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Careers - 'Digital natives' not clicking with online job advice

Report shows students prefer one-to-one careers guidance

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Report shows students prefer one-to-one careers guidance

All students should be able to access face-to-face careers advice instead of having to rely on the web-based services being promoted by the Scottish government, according to researchers from the University of Edinburgh.

Academics questioned more than 1,000 S4 students to investigate whether a major shift to web-based careers advice was working. They found that students viewed personal contact with someone they knew - and who knew them - as a key factor in obtaining the right advice.

"As such, face-to-face approaches represent a better use of Skills Development Scotland resources," Cathy Howieson and Sheila Semple from the Centre for Educational Sociology at the University of Edinburgh write in their report. "All students should be able to access such in-depth provision."

The report, published last month, builds on earlier work by the academics on the introduction of the My World at Work website. This was designed to be part of an overall service, with personal support available via webchats and the call centre, according to the report. However, it goes on to state that students have "little or no perception of the availability of this support", and adds: "They did not appear to value webchat or call centre support as a way to access careers advice."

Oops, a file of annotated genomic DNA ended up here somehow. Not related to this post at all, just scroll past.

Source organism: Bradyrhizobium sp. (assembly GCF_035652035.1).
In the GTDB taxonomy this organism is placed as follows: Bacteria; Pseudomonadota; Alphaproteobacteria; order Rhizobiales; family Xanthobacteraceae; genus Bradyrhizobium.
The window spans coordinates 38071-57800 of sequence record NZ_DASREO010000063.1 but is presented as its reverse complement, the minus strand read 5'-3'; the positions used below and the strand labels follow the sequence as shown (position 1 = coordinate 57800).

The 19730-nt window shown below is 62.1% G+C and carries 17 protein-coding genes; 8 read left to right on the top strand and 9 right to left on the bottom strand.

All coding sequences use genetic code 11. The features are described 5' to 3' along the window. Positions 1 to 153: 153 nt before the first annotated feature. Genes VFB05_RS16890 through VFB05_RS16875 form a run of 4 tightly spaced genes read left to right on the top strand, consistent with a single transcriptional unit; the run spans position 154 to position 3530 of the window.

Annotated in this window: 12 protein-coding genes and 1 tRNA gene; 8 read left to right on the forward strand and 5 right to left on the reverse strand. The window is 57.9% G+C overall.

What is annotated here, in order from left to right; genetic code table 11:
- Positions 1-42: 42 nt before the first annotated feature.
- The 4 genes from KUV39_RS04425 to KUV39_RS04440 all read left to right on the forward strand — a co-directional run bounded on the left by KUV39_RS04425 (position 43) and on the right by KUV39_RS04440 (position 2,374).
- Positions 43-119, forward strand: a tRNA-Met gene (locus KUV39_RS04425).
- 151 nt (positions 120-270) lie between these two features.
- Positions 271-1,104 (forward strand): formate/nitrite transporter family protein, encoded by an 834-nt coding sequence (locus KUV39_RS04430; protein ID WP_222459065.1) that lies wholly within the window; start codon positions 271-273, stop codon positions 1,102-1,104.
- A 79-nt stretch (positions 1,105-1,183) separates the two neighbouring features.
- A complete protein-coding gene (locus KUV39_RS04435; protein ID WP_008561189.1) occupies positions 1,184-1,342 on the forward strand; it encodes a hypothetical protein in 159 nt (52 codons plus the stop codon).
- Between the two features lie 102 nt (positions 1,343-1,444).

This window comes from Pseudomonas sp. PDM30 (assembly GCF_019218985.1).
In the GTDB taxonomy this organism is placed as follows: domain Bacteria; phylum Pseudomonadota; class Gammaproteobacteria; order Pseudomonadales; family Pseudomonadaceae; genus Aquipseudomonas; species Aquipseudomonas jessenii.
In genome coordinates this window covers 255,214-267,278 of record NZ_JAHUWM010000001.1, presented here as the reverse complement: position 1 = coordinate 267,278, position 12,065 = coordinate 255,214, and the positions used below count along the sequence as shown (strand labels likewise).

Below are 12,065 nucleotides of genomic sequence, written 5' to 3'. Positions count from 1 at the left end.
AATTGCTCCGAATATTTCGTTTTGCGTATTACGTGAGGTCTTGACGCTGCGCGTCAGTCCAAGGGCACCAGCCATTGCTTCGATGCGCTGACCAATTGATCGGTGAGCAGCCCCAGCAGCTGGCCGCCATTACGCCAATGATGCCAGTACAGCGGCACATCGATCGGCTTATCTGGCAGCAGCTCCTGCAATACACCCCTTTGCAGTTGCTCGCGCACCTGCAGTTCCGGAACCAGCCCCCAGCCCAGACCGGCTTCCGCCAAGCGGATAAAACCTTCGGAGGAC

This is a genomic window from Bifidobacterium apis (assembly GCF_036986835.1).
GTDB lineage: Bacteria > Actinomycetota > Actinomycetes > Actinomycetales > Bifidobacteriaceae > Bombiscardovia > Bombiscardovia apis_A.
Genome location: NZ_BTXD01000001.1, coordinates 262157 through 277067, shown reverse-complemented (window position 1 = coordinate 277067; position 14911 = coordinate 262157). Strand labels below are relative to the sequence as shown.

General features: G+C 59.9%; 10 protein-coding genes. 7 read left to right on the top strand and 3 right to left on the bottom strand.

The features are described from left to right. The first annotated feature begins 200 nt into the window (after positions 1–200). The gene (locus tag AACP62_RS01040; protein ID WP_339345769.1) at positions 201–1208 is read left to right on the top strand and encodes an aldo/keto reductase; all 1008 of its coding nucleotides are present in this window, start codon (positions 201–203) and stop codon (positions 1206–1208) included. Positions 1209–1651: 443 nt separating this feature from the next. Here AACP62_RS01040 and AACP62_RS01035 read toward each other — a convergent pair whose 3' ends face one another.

Current policy assumes that the site can meet "all the requirements of the majority of students" but research does not support this, the report says. It adds that although My World of Work is of some benefit, it fails to provide adequate support to a diverse range of students and is not as effective as face-to-face contact.

Although there is an assumption that young people are "digital natives", the study suggests that students' ability to use websites effectively in relation to their own career development is limited.

"The research reveals considerable variation across schools, not only in use of career websites, but also in the extent of contact with teachers and careers advisers and use of the careers library," it says.

The researchers stressed that a "significant minority of students", most likely to be in the lowest-attaining group and therefore particularly vulnerable, were missing out on careers advice altogether.

David Cameron, head of career management skills at Skills Development Scotland (SDS), said the report backed the aims of his organisation in developing a comprehensive service.

"School students are now learning career-management skills through group sessions, personalised coaching and drop-in clinics, as well as My World of Work and through their school learning experience," he said.

"We know it is important to monitor how we deal with every individual. We also need to work harder with parents and work with individuals and careers advisers to make sure that everyone is aware of what we offer and how they can access them."

"Over the next three years, we will be working closely with teaching staff to ensure the skills young people need are built into the curriculum, and all students from S3 are registered on My World of Work."

When the University of Edinburgh researchers published a summary of their work earlier this year, Unison, the union representing SDS careers advisers, said the survey showed that "while careers websites are of value, they are no substitute for expert face-to-face guidance".

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